- I eat more Indian food. Also Vietnamese food. Also gelato. And pastries, and cheesecake, Brooklyn-style pizza, gyros... (sigh. It's all so tasty.)
- I'm more assertive. It's a good, self-protective skill to have here, really, or you might not ever get your turn in line or your opportunity to board the bus. Not to be confused with Aggressive or Absolutely Annoying.
- My sense of smell has become less discriminating. Also a self-protective adaptation. I'm looking forward to the less humid weather of fall, when the smells of the city aren't trapped so close to ground level.
- I've developed a sort of guidance system via hand-holding with my kids. They know now that if we're walking down the street holding hands, and I move my hand to the right or the left, that they need to follow. It's somewhat like a horse with a bit, I imagine. But it works well.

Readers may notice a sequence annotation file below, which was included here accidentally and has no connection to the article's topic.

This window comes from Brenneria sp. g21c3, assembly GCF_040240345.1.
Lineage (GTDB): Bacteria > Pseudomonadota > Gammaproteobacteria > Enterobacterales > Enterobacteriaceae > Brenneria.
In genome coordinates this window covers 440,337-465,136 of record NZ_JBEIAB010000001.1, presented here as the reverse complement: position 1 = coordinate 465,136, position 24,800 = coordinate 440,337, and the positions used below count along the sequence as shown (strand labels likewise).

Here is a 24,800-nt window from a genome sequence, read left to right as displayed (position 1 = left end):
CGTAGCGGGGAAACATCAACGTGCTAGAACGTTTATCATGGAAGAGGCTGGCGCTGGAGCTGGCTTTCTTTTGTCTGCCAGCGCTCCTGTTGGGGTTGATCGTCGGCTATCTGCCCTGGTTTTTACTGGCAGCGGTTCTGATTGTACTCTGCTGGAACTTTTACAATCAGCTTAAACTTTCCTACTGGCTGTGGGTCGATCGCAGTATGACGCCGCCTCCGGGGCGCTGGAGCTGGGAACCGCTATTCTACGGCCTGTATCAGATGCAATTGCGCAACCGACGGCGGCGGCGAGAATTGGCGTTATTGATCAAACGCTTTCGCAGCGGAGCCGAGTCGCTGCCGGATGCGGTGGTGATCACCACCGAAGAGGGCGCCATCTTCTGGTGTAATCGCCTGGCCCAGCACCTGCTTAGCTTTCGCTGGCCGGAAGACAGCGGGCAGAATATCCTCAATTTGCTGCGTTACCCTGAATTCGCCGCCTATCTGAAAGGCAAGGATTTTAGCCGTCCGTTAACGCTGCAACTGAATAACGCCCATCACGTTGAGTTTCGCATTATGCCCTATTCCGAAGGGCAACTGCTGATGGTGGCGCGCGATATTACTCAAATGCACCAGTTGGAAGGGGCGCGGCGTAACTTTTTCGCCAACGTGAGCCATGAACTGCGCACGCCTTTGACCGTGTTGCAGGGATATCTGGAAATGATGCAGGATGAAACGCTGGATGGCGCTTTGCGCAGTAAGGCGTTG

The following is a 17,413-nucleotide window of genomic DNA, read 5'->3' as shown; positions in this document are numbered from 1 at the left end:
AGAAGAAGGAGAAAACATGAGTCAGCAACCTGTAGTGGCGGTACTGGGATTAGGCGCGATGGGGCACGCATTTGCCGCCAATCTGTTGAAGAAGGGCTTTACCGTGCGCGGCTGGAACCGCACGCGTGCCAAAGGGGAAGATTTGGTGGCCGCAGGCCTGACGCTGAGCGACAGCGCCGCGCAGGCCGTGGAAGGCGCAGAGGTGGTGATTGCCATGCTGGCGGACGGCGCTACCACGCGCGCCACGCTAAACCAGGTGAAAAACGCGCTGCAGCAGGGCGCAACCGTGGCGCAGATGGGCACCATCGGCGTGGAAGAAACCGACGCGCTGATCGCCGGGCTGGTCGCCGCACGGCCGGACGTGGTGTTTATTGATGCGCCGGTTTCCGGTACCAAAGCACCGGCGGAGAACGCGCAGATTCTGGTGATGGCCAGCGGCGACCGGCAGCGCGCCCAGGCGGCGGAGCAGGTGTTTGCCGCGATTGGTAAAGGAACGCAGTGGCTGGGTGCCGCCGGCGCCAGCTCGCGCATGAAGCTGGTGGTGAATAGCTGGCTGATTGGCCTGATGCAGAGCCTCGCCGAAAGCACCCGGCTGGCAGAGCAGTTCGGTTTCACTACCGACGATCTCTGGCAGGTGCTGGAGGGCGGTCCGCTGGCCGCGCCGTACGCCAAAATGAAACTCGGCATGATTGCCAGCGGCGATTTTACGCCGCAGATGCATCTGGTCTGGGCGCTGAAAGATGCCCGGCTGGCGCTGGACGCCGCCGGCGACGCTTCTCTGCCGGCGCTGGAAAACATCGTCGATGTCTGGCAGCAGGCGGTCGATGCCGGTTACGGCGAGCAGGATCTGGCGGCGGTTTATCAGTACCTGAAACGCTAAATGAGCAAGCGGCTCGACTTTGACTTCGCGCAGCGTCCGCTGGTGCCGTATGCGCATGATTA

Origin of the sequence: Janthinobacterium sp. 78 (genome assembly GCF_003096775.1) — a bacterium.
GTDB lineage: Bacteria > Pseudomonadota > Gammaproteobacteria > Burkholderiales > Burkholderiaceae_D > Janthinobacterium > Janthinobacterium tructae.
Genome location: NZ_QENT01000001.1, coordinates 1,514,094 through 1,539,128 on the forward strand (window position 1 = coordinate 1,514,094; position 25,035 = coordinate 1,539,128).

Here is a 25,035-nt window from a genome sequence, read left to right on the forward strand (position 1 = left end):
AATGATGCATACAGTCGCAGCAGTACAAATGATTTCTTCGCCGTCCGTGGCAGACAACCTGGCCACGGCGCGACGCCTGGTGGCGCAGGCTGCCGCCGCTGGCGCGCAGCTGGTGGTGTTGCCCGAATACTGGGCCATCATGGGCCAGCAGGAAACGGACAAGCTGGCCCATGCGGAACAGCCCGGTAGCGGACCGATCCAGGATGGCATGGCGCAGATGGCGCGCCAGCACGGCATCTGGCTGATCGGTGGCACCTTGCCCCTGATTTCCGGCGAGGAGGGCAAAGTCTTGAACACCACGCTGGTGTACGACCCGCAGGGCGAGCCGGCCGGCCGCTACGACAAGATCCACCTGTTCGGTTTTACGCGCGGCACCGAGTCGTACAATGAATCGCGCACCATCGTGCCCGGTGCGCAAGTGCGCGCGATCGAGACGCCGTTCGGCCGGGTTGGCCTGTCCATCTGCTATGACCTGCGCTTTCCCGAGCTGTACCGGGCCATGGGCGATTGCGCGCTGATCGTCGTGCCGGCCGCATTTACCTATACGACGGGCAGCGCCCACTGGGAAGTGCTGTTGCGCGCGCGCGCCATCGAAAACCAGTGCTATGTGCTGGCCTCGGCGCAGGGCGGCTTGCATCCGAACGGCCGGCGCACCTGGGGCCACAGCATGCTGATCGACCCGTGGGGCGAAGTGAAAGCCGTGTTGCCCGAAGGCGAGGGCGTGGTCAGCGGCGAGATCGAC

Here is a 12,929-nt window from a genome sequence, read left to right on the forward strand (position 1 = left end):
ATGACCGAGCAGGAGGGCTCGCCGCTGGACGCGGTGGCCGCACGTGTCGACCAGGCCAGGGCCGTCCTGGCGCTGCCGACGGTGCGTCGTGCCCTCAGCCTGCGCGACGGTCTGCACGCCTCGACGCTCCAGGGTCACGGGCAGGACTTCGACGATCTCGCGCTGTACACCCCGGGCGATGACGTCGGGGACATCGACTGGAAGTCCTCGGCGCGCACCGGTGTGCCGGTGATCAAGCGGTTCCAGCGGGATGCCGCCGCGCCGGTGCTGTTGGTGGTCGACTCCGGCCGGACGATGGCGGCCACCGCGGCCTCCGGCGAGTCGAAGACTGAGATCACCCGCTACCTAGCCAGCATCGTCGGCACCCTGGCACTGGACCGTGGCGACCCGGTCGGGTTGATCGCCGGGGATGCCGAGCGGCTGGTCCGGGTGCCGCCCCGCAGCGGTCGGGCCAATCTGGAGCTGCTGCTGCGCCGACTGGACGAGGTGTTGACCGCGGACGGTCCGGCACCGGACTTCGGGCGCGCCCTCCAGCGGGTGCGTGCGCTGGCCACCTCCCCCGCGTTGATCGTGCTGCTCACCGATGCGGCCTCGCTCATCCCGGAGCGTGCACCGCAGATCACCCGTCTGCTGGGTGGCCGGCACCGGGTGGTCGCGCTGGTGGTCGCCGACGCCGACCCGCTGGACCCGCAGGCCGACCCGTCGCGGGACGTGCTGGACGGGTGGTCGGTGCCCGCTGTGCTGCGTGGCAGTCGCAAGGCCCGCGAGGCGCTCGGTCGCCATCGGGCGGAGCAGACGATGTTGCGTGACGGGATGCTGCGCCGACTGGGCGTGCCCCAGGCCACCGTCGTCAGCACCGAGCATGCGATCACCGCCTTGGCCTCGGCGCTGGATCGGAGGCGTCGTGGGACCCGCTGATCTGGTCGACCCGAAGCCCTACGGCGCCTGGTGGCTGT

Shared by Dana at 10:02 PM
Friday, October 19, 2007
On Tuesday, Chloe asked to have her hair done "different."
This, coming from a child who used to spaz if I approached her with anything resembling a ribbon or barrette (remember that, Mom?).
After a few tries, we settled on pig tails. (Her hair has finally regrown enough since the drastic repairs following The Self-Induced Cut incident.)
That afternoon at parent teacher conferences, her teacher mentioned to me that one of the little boys in her class had told Chloe that her pigtails made her the most beautiful girl in the school. When I arrived home that evening, I asked Chloe if anyone had commented on her pigtails. She told me that one little boy thought she looked pretty and another one told her she "looked like she was in high school!"
It's not hard to guess how Little Miss wanted her styled the next day. And the next.
Those first graders sure know how to compliment their ladies, don't they?
Shared by Dana at 12:22 PM
Sunday, October 14, 2007
Good Morning, Blogsville. A few questions for you on this lovely fall day.